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by Kate Hilton and Elizabeth Renzetti
House of Anansi , March 2024
352 pages
$17.99 US/$22.99 CAN
ISBN: 1487012624

Buy in the UK | Buy in Canada

Cat Conway has had to return to Port Ellis, a small town in Ontario where she spent summers as a child. She has not returned willingly, however. Cat was until recently a newswoman on network TV. But when she fought back at a young man who thought it funny to harass her during a street taping, many women may have cheered but her employers fired her. Now the only job she can find is with the Quill &Packet the local Port Ellis paper and it is breathing its last. In fact, Cat has to take a part-time restaurant job to make ends meet.

Her current assignment is, however, like one she might have done previously. She is interviewing Eliot Fraser, a well-known if ageing leading man, who is to open the season as the lead in Inherit the Wind. Eliot seems to have learned nothing from the fate of Harvey Weinstein as he makes some pathetically crude advances that Cat has little trouble fending off. Cat will not need to keep up her defences in regard to Eliot, however. Before he gets to speak a line on opening night, he suffers an attack of some kind and dies shortly thereafter. He has been murdered.

Cat quite rapidly has to use the investigative skills she developed as a reporter to solve the crime, not just because she is primed to, but because she is under some suspicion herself and, even more urgently, someone, presumably the actual culprit, is making attempts on her life.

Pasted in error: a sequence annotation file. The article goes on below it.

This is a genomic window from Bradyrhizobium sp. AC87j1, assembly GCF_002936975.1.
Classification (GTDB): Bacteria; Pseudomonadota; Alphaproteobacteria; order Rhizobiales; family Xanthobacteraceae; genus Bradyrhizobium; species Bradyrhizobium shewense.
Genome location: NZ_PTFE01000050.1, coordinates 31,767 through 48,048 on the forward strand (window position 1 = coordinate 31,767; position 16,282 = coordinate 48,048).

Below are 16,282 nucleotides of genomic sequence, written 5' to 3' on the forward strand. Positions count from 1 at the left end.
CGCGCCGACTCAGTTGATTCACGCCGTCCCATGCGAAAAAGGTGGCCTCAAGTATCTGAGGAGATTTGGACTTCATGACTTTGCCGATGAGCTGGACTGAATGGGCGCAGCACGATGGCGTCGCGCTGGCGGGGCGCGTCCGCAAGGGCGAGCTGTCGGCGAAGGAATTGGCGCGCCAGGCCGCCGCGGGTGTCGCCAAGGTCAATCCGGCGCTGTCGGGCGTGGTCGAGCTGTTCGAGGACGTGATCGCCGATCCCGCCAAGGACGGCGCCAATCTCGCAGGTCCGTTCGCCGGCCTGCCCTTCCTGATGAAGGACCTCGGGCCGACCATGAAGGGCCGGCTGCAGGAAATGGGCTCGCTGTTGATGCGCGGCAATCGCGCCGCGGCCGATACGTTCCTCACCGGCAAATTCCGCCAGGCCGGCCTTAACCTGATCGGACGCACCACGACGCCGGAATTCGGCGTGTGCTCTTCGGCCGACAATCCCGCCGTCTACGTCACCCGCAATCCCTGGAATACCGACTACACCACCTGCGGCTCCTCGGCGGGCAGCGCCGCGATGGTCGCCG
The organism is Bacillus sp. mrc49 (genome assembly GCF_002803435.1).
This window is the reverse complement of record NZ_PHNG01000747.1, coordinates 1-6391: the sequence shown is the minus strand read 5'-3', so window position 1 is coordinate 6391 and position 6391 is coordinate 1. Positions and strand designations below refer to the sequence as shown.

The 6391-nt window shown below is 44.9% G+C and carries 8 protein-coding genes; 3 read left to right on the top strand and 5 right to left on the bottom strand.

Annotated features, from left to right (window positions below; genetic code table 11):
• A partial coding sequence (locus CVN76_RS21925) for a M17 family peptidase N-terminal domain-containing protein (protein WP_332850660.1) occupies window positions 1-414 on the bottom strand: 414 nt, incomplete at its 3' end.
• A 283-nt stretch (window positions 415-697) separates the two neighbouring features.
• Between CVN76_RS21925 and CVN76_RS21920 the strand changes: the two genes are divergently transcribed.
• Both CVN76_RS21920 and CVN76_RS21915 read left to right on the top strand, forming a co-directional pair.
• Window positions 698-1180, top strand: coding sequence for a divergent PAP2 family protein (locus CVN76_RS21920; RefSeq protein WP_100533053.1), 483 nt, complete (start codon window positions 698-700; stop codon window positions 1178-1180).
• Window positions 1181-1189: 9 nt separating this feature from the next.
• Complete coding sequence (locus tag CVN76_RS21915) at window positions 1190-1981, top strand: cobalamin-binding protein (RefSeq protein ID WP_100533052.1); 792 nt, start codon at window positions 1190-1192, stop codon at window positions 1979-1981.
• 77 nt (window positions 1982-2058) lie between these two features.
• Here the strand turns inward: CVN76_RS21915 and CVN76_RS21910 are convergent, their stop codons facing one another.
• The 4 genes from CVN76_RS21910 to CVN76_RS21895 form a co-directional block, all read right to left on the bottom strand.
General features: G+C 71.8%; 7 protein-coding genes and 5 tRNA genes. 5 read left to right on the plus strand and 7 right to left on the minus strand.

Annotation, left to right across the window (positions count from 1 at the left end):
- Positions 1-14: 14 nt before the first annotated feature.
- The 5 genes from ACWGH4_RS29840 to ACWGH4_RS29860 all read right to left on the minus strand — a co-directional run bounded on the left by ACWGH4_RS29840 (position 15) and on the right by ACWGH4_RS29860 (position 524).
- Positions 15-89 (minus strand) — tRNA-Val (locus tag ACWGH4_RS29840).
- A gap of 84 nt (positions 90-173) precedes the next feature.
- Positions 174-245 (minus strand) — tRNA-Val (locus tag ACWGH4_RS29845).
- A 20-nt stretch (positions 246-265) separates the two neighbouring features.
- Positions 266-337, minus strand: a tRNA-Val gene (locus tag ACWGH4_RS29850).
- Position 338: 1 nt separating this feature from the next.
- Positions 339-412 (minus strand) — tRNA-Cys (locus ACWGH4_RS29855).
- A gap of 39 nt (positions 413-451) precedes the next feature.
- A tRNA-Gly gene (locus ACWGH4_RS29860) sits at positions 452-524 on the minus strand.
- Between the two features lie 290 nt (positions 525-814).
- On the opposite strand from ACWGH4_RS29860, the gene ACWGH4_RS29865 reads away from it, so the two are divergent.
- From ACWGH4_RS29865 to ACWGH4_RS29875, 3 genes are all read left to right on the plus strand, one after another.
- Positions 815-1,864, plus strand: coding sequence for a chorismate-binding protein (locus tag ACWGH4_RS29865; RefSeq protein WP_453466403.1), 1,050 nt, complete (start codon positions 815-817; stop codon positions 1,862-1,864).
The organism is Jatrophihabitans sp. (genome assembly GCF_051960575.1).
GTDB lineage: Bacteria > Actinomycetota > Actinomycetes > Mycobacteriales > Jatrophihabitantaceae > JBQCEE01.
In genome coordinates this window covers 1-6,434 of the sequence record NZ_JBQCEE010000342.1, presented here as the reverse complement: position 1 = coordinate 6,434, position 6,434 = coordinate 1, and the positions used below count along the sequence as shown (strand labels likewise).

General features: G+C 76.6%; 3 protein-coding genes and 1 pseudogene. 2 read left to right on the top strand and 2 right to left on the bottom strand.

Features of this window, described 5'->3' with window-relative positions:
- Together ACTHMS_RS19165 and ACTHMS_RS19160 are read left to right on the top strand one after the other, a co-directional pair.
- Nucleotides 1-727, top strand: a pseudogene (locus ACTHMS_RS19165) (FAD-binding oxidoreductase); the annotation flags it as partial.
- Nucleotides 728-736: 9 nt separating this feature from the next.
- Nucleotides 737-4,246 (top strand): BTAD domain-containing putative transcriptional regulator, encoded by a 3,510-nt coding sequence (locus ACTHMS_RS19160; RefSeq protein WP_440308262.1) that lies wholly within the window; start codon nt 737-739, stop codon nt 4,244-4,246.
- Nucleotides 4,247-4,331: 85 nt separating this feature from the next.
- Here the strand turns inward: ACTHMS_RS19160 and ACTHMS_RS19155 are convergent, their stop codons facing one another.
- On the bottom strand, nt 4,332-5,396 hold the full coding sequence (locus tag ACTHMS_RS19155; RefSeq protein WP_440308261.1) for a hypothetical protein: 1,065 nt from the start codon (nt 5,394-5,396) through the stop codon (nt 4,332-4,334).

So far, BURY THE LEAD sounds like a book that follows a standard outline for a small-town cozy, and to a large degree, that is the case. But the authors are both very experienced writers and clearly are taking their project seriously. Kate Hilton has three successful books to her credit, while Elizabeth Renzetti was a columnist on the Globe & Mail for many years as well as an award-winning writer for her feminist books. The two women share a fondness for mystery stories and decided to write one while at some loose ends thanks to the covid epidemic.

The result is this first in a projected series. It may have a conventional small-town setting, but the writing is big-city. The protagonist is in her forties, divorced, and mother of an adolescent son who likes his father better. The small town is superficially perfect: "Picture postcard panoramas, Chardonnay on the dock, fresh-baked pies and laid-back luxury. If you looked carefully, though, it was like peering into the lake; watery depths full of warped shapes and wriggling slimy life."

I am glad the authors have decided on a series and look forward to the next installment. Their collaboration is seamless - one never senses that there are two pens at work. My only concern is the limits of their setting. While a small town can provide a cast of characters with all the complexity and interest of a metropolis, too many murderers and too many victims can be embarrassing.

Yvonne Klein is a writer, translator, and retired college English professor who lives in Montreal. She's been editing RTE since 2008.

Reviewed by Yvonne Klein, February 2024

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Contact: Yvonne Klein (ymk@reviewingtheevidence.com)

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